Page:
Despite the devastating nature of such an impact, such as attack would actually require patience and timing to execute properly, as while the prey was smaller, it was almost certainly more manoeuvrable than a fully grown Tylosaurus. This makes attacks in the same depth plane unlikely because despite its speed, prey would have likely seen the attack coming and taken avoiding action. This is why it makes the most sense for a marine predator to approach its target from below as not only can it home in unseen, other sensory adaptations such as the pressure and electro receptors of fish tend to work in sideways directions, and any scent from the predator would also drift sideways in the ocean currents, not up. This style of attack has also been implied for the giant shark C. megalodon as well as predatory whales such as Livyatan, and suggests that while the predators and prey were different throughout the ages, the actual method of attack was principally the same.
Smaller prey items like flightless birds such as Hesperornis and sea turtles probably did not require such special hunting strategies and may be cases of opportunistic feeding. The one drawback of being the biggest predator in the area is that you have to take every opportunity you can to feed, or you risk starvation. Cases of Tylosaurus killing sharks and other mosasaurs could be presented as a case of intraguild predation. This is where a predator not only kills for food, but also removes potential competition from the ecosystem in the process.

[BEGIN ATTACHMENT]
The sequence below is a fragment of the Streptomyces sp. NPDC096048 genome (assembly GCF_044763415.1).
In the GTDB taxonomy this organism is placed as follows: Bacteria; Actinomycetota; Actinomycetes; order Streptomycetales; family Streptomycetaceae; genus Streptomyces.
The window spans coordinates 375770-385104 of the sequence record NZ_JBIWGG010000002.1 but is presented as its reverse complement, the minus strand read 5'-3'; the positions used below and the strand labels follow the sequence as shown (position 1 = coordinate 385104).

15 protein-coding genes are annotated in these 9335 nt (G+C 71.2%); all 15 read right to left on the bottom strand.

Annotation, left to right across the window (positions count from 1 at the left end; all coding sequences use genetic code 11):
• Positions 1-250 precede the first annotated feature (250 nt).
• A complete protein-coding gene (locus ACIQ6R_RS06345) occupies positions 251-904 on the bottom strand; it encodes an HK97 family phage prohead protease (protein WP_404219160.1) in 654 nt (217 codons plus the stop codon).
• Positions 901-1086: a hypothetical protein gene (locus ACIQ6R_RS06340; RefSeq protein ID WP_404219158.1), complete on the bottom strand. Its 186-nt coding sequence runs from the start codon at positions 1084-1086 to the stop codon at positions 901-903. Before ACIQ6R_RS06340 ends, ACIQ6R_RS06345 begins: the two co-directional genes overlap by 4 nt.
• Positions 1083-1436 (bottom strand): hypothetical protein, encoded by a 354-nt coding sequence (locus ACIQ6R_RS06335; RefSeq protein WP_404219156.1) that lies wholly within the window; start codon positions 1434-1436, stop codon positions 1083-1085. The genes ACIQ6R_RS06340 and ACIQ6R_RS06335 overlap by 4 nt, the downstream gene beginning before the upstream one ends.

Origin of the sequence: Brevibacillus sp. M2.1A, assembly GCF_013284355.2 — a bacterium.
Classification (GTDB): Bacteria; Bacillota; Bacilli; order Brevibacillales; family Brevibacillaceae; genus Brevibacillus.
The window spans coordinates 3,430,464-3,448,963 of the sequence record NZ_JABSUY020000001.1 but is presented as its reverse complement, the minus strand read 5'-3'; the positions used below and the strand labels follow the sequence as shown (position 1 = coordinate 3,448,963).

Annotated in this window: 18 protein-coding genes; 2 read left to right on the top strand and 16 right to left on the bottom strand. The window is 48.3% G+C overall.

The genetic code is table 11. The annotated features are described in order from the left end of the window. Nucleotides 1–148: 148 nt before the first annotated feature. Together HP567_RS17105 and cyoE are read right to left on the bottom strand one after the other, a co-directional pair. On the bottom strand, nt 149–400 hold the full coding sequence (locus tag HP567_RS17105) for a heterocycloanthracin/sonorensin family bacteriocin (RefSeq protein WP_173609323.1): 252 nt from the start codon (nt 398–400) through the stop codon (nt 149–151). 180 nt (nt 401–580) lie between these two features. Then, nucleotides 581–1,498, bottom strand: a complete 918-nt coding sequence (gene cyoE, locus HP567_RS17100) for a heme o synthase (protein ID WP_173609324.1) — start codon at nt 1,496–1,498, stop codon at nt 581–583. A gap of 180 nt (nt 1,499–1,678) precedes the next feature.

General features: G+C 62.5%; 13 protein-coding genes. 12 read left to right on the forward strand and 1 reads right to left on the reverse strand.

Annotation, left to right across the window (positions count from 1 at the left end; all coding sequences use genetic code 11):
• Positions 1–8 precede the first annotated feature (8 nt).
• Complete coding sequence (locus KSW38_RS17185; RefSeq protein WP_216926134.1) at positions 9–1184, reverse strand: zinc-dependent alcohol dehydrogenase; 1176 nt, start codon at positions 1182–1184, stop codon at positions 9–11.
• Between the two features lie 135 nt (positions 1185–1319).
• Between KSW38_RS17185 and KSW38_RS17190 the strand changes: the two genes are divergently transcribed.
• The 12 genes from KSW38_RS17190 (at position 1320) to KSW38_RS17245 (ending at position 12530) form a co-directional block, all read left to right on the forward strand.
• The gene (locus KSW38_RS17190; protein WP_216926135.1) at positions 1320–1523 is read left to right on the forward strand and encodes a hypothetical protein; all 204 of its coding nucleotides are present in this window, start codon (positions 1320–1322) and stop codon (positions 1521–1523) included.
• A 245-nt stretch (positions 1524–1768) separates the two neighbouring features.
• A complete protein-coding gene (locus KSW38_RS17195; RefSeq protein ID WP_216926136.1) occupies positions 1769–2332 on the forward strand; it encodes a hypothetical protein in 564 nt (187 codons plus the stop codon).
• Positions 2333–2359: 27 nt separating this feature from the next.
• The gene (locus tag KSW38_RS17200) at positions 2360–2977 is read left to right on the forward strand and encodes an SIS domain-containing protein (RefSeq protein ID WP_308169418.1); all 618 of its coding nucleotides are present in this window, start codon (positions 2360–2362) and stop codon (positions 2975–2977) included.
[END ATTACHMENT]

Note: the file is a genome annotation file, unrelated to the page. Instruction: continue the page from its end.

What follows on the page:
|1 - Basilosaurus (whale), 2 - C. megalodon - lower average estimate (shark), 3 - Livyatan melvillei - lower estimate (whale), 4 - Pliosaurus funkei, a.k.a Predator X (pliosaur), 5 - Plesiosuchus (thalattosuchian), 6 - Thalattoarchon (ichthyosaur), 7 - Dunkleosteus (arthrodire placoderm), 8 - Shastasaurus (ichthyosaur), 9 - Tylosaurus (mosasaur), 10 - Leedsichthys - upper estimate (fish)), 11 - Brygmophyseter (whale), 12 - Rhizodus (lobe finned fish).|
- The vertebrate fauna of the Selma Formation of Alabamam: Part VII The Mosasaurs. Fieldiana: Geology Memoirs 3(7):365-380. - D. A. Russel - 1970.
- Tylosaurus ivoensis: a giant mosasaur from the early Campanian of Sweden. - Transactions of the Royal Society of Edinburgh 105: 73 - 93. - J. Lindgren - 2002.
- New data on cranial measurements and body length of the mosasaur, Tylosaurus nepaeolicus (Squamata; Mosasauridae), from the Niobrara Formation of western Kansas. - Kansas Academy of Science, Transactions 105 (1-2): 33-43. - M. J. Everhart - 2002.
- Earliest record of the genus Tylosaurus (Squamata; Mosasauridae) from the Fort Hays Limestone (Lower Coniacian) of western Kansas. - Transactions 108 (3/4): 149-155. - M. J. Everhart - 2005.
- Tylosaurus kansasensis, a new species of tylosaurine (Squamata: Mosasauridae) from the Niobrara Chalk of western Kansas, U.S.A. - Netherlands Journal of Geosciences-Geologie en Mijnbouw 84 (3): 231-240. - M. J. Everhart - 2005.